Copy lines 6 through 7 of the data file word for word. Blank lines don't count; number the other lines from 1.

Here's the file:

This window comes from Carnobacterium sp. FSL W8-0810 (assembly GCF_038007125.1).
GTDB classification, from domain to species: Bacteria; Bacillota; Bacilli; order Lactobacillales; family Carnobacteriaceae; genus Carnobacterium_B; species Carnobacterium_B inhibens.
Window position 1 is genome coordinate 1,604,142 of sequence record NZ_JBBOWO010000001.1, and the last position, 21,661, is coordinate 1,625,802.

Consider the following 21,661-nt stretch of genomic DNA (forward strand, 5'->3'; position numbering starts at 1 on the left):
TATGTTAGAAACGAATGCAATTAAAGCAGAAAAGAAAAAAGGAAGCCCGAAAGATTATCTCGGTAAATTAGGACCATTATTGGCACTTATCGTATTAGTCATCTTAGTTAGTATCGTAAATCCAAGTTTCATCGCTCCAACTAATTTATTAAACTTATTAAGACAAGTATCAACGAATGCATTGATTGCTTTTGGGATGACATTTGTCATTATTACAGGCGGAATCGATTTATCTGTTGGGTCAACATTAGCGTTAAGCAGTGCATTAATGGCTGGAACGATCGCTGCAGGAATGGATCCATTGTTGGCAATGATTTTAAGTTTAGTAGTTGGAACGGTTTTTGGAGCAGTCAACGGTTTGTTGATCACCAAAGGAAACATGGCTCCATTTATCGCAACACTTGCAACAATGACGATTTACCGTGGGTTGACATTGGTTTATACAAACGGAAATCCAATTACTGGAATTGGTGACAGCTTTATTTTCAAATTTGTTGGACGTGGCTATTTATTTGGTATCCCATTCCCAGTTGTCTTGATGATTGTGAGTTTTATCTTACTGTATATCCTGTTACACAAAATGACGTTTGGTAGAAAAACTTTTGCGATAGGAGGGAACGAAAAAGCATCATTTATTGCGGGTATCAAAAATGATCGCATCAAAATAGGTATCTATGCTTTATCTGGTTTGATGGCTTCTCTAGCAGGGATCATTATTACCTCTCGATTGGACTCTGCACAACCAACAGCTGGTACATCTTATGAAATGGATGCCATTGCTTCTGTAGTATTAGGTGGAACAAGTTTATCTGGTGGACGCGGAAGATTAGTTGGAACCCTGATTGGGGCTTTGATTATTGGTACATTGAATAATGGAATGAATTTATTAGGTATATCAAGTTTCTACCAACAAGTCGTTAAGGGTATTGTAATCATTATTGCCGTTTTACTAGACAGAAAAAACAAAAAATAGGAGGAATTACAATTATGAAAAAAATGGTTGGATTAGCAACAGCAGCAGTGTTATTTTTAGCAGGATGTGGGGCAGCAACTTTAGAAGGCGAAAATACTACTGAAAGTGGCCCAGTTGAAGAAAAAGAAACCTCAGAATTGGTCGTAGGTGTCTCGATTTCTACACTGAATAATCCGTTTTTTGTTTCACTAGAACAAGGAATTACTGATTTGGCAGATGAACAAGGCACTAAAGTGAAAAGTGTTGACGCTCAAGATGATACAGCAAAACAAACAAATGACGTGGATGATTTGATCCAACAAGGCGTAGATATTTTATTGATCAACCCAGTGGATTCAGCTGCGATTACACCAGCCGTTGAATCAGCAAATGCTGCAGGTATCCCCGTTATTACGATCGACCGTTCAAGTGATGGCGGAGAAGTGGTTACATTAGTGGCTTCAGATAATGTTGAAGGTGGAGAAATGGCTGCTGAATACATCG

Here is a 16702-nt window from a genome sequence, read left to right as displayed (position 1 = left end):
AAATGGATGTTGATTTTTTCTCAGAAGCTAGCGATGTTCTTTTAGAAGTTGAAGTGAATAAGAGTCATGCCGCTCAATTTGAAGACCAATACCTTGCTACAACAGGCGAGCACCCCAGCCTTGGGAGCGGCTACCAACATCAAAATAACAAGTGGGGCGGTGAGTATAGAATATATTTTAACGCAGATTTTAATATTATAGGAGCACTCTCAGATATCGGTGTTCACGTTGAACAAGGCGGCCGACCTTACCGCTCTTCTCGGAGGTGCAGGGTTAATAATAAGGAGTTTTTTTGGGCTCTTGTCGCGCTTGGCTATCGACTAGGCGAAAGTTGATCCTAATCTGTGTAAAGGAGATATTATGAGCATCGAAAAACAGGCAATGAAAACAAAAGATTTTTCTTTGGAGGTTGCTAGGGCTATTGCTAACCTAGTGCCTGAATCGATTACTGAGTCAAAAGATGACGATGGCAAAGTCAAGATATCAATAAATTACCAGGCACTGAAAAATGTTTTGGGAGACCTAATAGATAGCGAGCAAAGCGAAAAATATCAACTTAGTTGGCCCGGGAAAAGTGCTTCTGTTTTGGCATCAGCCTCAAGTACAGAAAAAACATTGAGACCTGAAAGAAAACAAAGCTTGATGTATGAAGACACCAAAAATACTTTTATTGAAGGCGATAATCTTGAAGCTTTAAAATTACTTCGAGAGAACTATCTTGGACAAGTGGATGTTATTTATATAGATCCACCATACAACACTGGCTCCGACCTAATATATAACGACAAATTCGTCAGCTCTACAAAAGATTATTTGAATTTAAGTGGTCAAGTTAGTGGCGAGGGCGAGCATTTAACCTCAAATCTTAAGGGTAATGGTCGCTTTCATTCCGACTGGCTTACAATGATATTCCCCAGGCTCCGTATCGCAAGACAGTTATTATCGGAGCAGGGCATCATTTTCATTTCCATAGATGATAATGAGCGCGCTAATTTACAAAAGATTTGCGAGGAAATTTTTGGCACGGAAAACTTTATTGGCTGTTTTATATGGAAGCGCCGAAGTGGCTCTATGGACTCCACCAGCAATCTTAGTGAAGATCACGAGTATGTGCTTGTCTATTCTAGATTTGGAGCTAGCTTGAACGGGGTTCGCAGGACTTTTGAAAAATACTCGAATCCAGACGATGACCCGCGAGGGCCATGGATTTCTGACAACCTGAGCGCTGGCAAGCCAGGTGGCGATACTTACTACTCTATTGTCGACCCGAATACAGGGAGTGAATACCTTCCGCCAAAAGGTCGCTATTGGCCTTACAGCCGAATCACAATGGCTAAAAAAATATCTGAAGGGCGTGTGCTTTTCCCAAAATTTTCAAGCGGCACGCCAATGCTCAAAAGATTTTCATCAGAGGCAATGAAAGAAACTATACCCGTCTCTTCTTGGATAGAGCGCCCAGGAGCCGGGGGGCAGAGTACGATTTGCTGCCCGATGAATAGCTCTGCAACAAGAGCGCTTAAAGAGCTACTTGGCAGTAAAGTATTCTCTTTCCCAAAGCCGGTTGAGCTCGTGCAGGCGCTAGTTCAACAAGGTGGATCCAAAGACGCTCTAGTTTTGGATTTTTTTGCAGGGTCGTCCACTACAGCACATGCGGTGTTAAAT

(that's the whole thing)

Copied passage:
Here is a 16702-nt window from a genome sequence, read left to right as displayed (position 1 = left end):
AAATGGATGTTGATTTTTTCTCAGAAGCTAGCGATGTTCTTTTAGAAGTTGAAGTGAATAAGAGTCATGCCGCTCAATTTGAAGACCAATACCTTGCTACAACAGGCGAGCACCCCAGCCTTGGGAGCGGCTACCAACATCAAAATAACAAGTGGGGCGGTGAGTATAGAATATATTTTAACGCAGATTTTAATATTATAGGAGCACTCTCAGATATCGGTGTTCACGTTGAACAAGGCGGCCGACCTTACCGCTCTTCTCGGAGGTGCAGGGTTAATAATAAGGAGTTTTTTTGGGCTCTTGTCGCGCTTGGCTATCGACTAGGCGAAAGTTGATCCTAATCTGTGTAAAGGAGATATTATGAGCATCGAAAAACAGGCAATGAAAACAAAAGATTTTTCTTTGGAGGTTGCTAGGGCTATTGCTAACCTAGTGCCTGAATCGATTACTGAGTCAAAAGATGACGATGGCAAAGTCAAGATATCAATAAATTACCAGGCACTGAAAAATGTTTTGGGAGACCTAATAGATAGCGAGCAAAGCGAAAAATATCAACTTAGTTGGCCCGGGAAAAGTGCTTCTGTTTTGGCATCAGCCTCAAGTACAGAAAAAACATTGAGACCTGAAAGAAAACAAAGCTTGATGTATGAAGACACCAAAAATACTTTTATTGAAGGCGATAATCTTGAAGCTTTAAAATTACTTCGAGAGAACTATCTTGGACAAGTGGATGTTATTTATATAGATCCACCATACAACACTGGCTCCGACCTAATATATAACGACAAATTCGTCAGCTCTACAAAAGATTATTTGAATTTAAGTGGTCAAGTTAGTGGCGAGGGCGAGCATTTAACCTCAAATCTTAAGGGTAATGGTCGCTTTCATTCCGACTGGCTTACAATGATATTCCCCAGGCTCCGTATCGCAAGACAGTTATTATCGGAGCAGGGCATCATTTTCATTTCCATAGATGATAATGAGCGCGCTAATTTACAAAAGATTTGCGAGGAAATTTTTGGCACGGAAAACTTTATTGGCTGTTTTATATGGAAGCGCCGAAGTGGCTCTATGGACTCCACCAGCAATCTTAGTGAAGATCACGAGTATGTGCTTGTCTATTCTAGATTTGGAGCTAGCTTGAACGGGGTTCGCAGGACTTTTGAAAAATACTCGAATCCAGACGATGACCCGCGAGGGCCATGGATTTCTGACAACCTGAGCGCTGGCAAGCCAGGTGGCGATACTTACTACTCTATTGTCGACCCGAATACAGGGAGTGAATACCTTCCGCCAAAAGGTCGCTATTGGCCTTACAGCCGAATCACAATGGCTAAAAAAATATCTGAAGGGCGTGTGCTTTTCCCAAAATTTTCAAGCGGCACGCCAATGCTCAAAAGATTTTCATCAGAGGCAATGAAAGAAACTATACCCGTCTCTTCTTGGATAGAGCGCCCAGGAGCCGGGGGGCAGAGTACGATTTGCTGCCCGATGAATAGCTCTGCAACAAGAGCGCTTAAAGAGCTACTTGGCAGTAAAGTATTCTCTTTCCCAAAGCCGGTTGAGCTCGTGCAGGCGCTAGTTCAACAAGGTGGATCCAAAGACGCTCTAGTTTTGGATTTTTTTGCAGGGTCGTCCACTACAGCACATGCGGTGTTAAAT